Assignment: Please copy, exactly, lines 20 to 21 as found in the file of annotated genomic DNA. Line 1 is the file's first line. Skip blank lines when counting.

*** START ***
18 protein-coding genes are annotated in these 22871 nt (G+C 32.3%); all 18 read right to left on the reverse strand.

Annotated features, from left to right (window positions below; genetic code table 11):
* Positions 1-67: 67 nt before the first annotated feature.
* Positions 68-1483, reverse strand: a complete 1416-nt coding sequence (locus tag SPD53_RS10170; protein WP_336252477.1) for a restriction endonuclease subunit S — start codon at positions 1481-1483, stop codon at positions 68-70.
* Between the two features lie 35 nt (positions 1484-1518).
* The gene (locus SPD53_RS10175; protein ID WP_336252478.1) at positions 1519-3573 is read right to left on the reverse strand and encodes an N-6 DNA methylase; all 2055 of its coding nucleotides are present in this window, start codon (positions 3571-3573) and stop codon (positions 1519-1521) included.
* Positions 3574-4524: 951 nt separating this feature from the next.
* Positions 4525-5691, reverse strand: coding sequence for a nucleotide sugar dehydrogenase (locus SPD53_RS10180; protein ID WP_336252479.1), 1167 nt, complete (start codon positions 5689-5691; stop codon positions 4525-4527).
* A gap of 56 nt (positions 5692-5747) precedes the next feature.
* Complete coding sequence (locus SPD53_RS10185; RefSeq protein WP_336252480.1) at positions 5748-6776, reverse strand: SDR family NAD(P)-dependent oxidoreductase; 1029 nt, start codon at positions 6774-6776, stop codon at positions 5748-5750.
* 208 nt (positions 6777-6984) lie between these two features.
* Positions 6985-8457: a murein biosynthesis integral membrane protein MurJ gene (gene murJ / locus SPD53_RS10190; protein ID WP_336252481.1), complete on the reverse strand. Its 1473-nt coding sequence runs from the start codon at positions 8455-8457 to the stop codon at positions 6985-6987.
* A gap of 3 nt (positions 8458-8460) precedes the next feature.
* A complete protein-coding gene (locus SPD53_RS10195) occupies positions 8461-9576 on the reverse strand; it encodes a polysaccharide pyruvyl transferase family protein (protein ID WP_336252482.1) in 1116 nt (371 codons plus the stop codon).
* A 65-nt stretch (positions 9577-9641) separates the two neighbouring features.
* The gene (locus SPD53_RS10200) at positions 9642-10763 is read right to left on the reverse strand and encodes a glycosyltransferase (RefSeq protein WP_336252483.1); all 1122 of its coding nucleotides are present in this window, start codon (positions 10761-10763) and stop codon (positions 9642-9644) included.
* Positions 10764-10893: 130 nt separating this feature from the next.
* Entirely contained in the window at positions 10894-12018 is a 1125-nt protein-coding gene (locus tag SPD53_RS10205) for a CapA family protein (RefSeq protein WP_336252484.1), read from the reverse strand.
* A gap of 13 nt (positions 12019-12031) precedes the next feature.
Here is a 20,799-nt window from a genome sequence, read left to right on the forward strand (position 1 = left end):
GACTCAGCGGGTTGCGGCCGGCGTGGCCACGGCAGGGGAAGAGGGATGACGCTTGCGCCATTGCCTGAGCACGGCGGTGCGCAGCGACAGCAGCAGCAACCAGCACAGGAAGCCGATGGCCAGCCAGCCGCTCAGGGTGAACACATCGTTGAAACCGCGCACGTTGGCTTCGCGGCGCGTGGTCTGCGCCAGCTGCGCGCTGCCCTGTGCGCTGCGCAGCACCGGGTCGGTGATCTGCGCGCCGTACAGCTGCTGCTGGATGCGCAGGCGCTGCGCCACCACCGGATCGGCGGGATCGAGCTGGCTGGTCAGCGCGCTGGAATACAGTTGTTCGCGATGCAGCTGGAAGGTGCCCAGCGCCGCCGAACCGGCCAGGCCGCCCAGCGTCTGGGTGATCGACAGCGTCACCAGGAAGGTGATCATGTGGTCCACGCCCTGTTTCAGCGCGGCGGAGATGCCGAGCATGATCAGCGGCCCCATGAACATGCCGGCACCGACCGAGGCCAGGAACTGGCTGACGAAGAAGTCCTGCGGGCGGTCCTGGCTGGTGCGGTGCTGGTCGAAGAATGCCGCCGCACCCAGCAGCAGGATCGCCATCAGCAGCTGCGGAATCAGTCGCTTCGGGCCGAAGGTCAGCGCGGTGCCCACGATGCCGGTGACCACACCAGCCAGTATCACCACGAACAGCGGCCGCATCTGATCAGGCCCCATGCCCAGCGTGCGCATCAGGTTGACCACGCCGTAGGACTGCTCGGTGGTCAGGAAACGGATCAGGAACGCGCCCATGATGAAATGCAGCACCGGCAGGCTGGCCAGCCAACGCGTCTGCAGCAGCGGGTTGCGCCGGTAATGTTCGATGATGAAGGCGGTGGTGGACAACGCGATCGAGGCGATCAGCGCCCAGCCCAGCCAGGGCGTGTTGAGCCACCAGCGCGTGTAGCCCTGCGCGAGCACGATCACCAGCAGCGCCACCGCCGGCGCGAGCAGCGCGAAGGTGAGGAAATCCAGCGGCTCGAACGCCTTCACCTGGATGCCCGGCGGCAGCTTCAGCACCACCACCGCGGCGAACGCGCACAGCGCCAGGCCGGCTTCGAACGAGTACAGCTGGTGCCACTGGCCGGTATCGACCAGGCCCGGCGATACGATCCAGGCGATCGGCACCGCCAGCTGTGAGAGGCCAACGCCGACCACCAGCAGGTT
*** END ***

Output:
Here is a 20,799-nt window from a genome sequence, read left to right on the forward strand (position 1 = left end):
GACTCAGCGGGTTGCGGCCGGCGTGGCCACGGCAGGGGAAGAGGGATGACGCTTGCGCCATTGCCTGAGCACGGCGGTGCGCAGCGACAGCAGCAGCAACCAGCACAGGAAGCCGATGGCCAGCCAGCCGCTCAGGGTGAACACATCGTTGAAACCGCGCACGTTGGCTTCGCGGCGCGTGGTCTGCGCCAGCTGCGCGCTGCCCTGTGCGCTGCGCAGCACCGGGTCGGTGATCTGCGCGCCGTACAGCTGCTGCTGGATGCGCAGGCGCTGCGCCACCACCGGATCGGCGGGATCGAGCTGGCTGGTCAGCGCGCTGGAATACAGTTGTTCGCGATGCAGCTGGAAGGTGCCCAGCGCCGCCGAACCGGCCAGGCCGCCCAGCGTCTGGGTGATCGACAGCGTCACCAGGAAGGTGATCATGTGGTCCACGCCCTGTTTCAGCGCGGCGGAGATGCCGAGCATGATCAGCGGCCCCATGAACATGCCGGCACCGACCGAGGCCAGGAACTGGCTGACGAAGAAGTCCTGCGGGCGGTCCTGGCTGGTGCGGTGCTGGTCGAAGAATGCCGCCGCACCCAGCAGCAGGATCGCCATCAGCAGCTGCGGAATCAGTCGCTTCGGGCCGAAGGTCAGCGCGGTGCCCACGATGCCGGTGACCACACCAGCCAGTATCACCACGAACAGCGGCCGCATCTGATCAGGCCCCATGCCCAGCGTGCGCATCAGGTTGACCACGCCGTAGGACTGCTCGGTGGTCAGGAAACGGATCAGGAACGCGCCCATGATGAAATGCAGCACCGGCAGGCTGGCCAGCCAACGCGTCTGCAGCAGCGGGTTGCGCCGGTAATGTTCGATGATGAAGGCGGTGGTGGACAACGCGATCGAGGCGATCAGCGCCCAGCCCAGCCAGGGCGTGTTGAGCCACCAGCGCGTGTAGCCCTGCGCGAGCACGATCACCAGCAGCGCCACCGCCGGCGCGAGCAGCGCGAAGGTGAGGAAATCCAGCGGCTCGAACGCCTTCACCTGGATGCCCGGCGGCAGCTTCAGCACCACCACCGCGGCGAACGCGCACAGCGCCAGGCCGGCTTCGAACGAGTACAGCTGGTGCCACTGGCCGGTATCGACCAGGCCCGGCGATACGATCCAGGCGATCGGCACCGCCAGCTGTGAGAGGCCAACGCCGACCACCAGCAGGTT